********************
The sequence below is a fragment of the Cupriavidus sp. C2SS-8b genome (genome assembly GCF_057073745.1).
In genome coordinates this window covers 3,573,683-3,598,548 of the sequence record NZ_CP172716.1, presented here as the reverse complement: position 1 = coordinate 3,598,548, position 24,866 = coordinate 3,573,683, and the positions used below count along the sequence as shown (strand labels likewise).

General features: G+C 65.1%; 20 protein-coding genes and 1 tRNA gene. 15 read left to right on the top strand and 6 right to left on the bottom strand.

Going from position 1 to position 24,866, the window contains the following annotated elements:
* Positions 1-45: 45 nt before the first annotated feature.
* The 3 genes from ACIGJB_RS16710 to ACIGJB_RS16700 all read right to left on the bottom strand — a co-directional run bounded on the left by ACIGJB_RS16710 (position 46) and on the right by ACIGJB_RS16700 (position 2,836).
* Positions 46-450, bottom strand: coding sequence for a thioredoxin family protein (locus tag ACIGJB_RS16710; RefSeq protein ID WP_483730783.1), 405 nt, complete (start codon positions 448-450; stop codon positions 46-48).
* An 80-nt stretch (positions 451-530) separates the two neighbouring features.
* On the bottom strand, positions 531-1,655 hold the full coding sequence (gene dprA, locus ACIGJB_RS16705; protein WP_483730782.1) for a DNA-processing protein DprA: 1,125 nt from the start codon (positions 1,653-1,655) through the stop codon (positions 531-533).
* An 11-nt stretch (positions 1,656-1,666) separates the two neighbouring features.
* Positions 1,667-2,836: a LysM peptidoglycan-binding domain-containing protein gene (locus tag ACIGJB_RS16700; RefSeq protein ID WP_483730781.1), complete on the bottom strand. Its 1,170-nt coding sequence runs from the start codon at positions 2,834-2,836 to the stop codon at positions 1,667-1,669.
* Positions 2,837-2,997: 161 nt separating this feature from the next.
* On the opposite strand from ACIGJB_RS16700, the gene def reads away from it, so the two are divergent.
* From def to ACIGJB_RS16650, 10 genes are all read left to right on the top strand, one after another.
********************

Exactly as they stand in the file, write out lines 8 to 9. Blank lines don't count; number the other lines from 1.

* An 80-nt stretch (positions 451-530) separates the two neighbouring features.
* On the bottom strand, positions 531-1,655 hold the full coding sequence (gene dprA, locus ACIGJB_RS16705; protein WP_483730782.1) for a DNA-processing protein DprA: 1,125 nt from the start codon (positions 1,653-1,655) through the stop codon (positions 531-533).